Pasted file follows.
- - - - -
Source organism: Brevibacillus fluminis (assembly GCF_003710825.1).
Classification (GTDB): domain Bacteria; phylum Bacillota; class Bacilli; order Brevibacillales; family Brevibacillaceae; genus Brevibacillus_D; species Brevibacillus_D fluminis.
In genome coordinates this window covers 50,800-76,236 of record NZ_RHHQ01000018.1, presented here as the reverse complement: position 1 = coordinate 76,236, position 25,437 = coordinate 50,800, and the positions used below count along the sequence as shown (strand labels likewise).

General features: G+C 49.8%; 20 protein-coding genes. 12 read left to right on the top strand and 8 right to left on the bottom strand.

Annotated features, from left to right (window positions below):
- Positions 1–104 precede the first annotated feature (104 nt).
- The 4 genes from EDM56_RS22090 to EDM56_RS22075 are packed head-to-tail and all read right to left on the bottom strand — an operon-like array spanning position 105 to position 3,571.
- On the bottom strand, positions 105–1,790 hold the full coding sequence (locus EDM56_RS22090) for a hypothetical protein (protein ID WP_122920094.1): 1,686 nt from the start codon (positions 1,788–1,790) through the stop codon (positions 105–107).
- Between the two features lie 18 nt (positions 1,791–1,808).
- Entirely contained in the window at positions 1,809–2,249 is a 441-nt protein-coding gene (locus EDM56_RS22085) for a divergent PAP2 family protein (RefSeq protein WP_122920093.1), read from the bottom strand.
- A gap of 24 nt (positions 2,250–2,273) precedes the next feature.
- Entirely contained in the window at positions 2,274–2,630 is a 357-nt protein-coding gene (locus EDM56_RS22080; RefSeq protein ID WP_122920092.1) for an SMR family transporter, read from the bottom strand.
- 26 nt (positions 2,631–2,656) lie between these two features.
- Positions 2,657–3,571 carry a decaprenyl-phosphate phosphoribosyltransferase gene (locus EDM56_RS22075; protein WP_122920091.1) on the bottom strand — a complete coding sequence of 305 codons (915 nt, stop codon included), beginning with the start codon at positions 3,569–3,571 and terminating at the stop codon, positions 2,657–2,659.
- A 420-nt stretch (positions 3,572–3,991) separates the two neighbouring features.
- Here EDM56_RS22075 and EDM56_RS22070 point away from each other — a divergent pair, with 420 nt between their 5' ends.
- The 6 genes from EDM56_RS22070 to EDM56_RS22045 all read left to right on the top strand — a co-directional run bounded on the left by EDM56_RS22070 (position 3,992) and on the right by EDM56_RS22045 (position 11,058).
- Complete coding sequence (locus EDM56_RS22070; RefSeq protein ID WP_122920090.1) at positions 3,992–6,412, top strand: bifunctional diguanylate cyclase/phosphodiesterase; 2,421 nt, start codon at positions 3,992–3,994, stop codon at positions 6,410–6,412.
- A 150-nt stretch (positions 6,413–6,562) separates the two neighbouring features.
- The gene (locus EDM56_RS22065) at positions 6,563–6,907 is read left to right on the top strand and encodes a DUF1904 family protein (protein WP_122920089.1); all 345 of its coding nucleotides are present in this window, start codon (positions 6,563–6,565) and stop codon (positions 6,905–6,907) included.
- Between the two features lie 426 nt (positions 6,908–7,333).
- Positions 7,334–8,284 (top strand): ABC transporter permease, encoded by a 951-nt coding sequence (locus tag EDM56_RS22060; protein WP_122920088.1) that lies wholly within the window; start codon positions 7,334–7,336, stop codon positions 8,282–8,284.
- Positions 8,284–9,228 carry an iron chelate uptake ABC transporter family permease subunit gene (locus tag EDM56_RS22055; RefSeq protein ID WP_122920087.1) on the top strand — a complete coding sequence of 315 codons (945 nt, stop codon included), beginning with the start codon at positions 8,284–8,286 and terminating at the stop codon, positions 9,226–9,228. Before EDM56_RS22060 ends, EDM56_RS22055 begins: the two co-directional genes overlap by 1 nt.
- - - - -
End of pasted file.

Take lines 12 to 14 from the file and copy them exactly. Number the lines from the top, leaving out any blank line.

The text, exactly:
- Entirely contained in the window at positions 2,274–2,630 is a 357-nt protein-coding gene (locus EDM56_RS22080; RefSeq protein ID WP_122920092.1) for an SMR family transporter, read from the bottom strand.
- 26 nt (positions 2,631–2,656) lie between these two features.
- Positions 2,657–3,571 carry a decaprenyl-phosphate phosphoribosyltransferase gene (locus EDM56_RS22075; protein WP_122920091.1) on the bottom strand — a complete coding sequence of 305 codons (915 nt, stop codon included), beginning with the start codon at positions 3,569–3,571 and terminating at the stop codon, positions 2,657–2,659.